From Keith Olbermann to Bill Simmons, Why ESPN Is Sacking Top Talent

Bryan Bedder/Getty Images for Paley Center for Media

Disney's sports power faces financial and league pressure as the pricey (and outspoken) Olbermann and Simmons are shown the door.

In 2013, when ESPN president John Skipper brought Keith Olbermann back to the network where he had napalmed so many bridges, both men had high hopes for a new beginning. A year later, Olbermann's late-night ESPN2 show was languishing in time-shifted hell, often delayed hours by minor college contests. A move to 5 p.m. didn't help (the show lures just 167,000 viewers, down more than 20 percent year-over-year), and a promise of appearances on SportsCenter never materialized. ESPN didn't even secure Olbermann an MLB press credential, despite several requests.

Olbermann's New York-based show also is expensive, costing about $10 million a year to produce. And yet, sources say Skipper was willing to renew Olbermann if the host tempered his fiery commentaries when it came to NFL commissioner Roger Goodell (Olbermann called for his ouster for his handling of domestic violence issues), indicted outgoing FIFA chief Sepp Blatter and MLB commissioner Rob Manfred. (ESPN denies Olbermann was asked to limit his opinions.)

The financial and political concerns highlight the challenges ESPN is facing and the reason it has lost Olbermann and Bill Simmons, another top talent whose periodic outbursts led to his May ouster. (Simmons, who was making $5 million a year and overseeing the digital vertical Grantland, is in talks for a deal with HBO.) And on Thursday, ESPN confirmed another long-rumored exit: Colin Cowherd will leave for an expected deal at Fox Sports, though ESPN did aggressively work to keep Cowherd.

Indeed, despite ESPN's status as the biggest revenue producer in television, with by far the highest subscriber fees, the cost of doing business is rising exponentially. The network pays nearly $2 billion annually for NFL Monday Night Football. In October, ESPN extended its TV deal with the NBA through the 2024-25 season, paying $1.4 billion annually, a threefold increase over what it currently pays.

For years, those lucrative sub fees and the network's unmatched ability to reach younger male viewers have supported a bulging sports portfolio. But the cable industry is contracting. Over the past year, ESPN has shed 3.2 million subscribers, according to Nielsen. Network executives counter that the subscriber loss — ESPN now is in 92.9 million homes — has not affected ratings or ad rates. But cord-cutting only will increase as more content providers — including the sports leagues themselves — offer content streamed online. ESPN is available on Sling TV, a partnership the network has no plans to abandon, but consumers also are demanding so-called skinny cable and satellite bundles, some of which eliminate expensive sports channels. In April, ESPN sued Verizon, alleging the company's custom TV package violated its distribution agreement.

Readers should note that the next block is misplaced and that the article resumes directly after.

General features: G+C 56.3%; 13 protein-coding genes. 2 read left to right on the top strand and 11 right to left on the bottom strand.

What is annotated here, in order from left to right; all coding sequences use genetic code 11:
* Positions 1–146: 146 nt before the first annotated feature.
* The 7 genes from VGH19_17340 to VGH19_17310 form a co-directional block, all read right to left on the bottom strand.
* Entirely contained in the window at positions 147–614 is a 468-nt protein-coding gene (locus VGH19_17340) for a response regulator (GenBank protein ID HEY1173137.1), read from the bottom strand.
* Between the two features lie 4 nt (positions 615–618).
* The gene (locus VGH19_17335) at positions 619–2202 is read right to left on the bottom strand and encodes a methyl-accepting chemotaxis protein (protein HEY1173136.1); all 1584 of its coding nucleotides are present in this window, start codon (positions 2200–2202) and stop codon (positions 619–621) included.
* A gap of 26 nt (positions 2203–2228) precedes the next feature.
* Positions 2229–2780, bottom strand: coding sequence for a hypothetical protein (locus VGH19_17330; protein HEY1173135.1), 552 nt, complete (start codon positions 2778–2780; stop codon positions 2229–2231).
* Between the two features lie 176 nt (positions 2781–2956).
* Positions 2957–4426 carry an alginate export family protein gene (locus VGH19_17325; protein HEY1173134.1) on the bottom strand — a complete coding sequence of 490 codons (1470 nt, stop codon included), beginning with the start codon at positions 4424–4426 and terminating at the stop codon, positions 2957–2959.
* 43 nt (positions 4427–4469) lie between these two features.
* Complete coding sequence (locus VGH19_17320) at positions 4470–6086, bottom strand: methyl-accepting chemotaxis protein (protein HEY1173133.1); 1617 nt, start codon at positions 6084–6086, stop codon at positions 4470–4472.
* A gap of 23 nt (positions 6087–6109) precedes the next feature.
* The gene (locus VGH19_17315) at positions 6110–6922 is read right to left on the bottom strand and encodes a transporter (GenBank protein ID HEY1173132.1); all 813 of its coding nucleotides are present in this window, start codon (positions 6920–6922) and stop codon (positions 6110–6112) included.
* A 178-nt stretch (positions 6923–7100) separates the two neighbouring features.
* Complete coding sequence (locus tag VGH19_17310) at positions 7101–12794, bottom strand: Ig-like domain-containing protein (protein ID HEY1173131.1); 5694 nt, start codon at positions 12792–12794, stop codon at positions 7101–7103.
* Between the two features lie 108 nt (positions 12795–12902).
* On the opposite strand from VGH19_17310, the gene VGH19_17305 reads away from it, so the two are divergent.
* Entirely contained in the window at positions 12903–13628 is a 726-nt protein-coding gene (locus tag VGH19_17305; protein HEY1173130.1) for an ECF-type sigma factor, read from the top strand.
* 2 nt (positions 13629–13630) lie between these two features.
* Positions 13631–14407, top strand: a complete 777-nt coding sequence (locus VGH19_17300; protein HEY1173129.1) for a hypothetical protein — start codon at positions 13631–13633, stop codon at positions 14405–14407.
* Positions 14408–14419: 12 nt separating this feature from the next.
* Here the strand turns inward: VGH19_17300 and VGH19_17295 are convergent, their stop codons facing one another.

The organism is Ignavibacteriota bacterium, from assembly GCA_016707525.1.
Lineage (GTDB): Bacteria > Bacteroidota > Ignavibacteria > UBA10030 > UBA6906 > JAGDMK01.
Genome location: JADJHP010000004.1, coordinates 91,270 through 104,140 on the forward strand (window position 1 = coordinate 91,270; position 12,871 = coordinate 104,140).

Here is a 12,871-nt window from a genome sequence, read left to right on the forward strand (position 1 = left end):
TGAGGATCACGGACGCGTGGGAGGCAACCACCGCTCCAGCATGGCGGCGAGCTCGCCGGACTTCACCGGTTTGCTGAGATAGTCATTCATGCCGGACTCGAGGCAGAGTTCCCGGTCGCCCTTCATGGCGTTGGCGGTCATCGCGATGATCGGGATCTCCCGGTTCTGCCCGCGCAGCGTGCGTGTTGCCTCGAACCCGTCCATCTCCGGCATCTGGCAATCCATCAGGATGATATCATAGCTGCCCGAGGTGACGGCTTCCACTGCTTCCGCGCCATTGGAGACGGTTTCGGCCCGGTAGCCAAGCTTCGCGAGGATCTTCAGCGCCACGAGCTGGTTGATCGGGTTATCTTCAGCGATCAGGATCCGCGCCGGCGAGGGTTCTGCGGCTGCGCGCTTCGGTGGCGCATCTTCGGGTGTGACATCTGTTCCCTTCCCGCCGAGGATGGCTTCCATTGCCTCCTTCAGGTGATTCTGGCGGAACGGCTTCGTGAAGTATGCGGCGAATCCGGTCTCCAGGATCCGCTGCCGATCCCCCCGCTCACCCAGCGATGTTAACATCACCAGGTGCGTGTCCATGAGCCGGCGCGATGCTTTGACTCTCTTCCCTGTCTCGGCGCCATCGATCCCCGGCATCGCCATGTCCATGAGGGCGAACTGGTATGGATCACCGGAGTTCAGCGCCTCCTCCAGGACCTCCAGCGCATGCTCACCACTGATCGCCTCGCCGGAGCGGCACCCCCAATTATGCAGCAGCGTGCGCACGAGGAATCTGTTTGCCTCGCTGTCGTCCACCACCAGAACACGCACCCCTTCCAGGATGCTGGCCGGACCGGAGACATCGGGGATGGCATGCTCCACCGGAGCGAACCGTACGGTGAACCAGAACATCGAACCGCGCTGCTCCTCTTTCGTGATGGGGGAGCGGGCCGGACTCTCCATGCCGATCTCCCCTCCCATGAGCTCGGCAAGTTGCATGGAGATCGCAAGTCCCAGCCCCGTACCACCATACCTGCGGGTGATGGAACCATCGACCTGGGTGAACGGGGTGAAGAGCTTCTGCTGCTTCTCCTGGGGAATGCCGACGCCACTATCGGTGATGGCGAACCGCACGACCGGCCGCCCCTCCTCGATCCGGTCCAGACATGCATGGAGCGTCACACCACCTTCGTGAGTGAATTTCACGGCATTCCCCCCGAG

Ironically, in an a-la-carte world, ESPN's rich subscriber fees — more than $6 per sub, the envy of the cable TV business — could become its Achilles' heel. Analyst Michael Nathanson predicts ESPN would cost $36.30 a month on its own, by far the most of any network. Adds analyst Steve Birenberg, "The Street is modestly nervous about ESPN due to the role of sports in driving consumer cable bills higher and the skinny bundles that are rolling out."

That's because the network's business model, adds Birenberg, "requires reaching virtually 100 percent" of cable and satellite subs, "as that assumption is built into the sports rights they are locked into." So the network that for years bid up the price of football, basketball and baseball rights because it knew its steady cash flow was bigger than other outlets could find itself with a product too expensive for its audience.

In fact, ESPN has been in cost-cutting mode for a few years, the result of a companywide review mandated by Disney CEO Robert Iger. In 2013, ESPN cut 400 of its 6,500 employees, shuttered its 3D network and closed regional offices. In the most recent six-month period, Disney's media networks segment housing ESPN showed slightly declining operating income while the other four segments rose. Cable was the culprit, dropping 6 percent to $3.05 billion while broadcast shot up 61 percent to $542 million. Iger specifically blamed rising ESPN costs.

Disney CFO Jay Rasulo attributed second-quarter declines to the College Football Playoff, an NFL Wild Card game and the SEC Network. But he said the company expects "relatively flat programming and production costs in the second half of the year" for a "full-year outlook [that] is unchanged."

Dropping some network stars won't make a sizeable dent in ESPN's overall bottom line, but If executives are jettisoning talent to rein in expenses (and avoid uncomfortable calls from league partners), analysts suggest it would be in keeping with Disney's corpo­rate posture. Adds Birenberg: "Seems like they pinch pennies more often. Hard to complain with the results." Disney stock, in fact, is up 20 percent this year and up 150 percent in the past three years, far outpacing rivals.

ESPN's other Grantland-like vertical, the yet-to-launch The Undefeated, which will focus on the intersection of race and sports, remains in limbo after Jason Whitlock was removed as the site's editor. ESPN executives stress that they "remain committed" to The Undefeated. And they point out that Grantland's traffic has not taken a dip since Simmons' departure. The site averaged 7.2 million unique users in May, up nearly 50 percent year-over-year, according to comScore, the site's best month since Simmons launched Grantland in 2011.

July 16, 10:45 a.m. Updated with news of Colin Cowherd's exit for Fox Sports.

 

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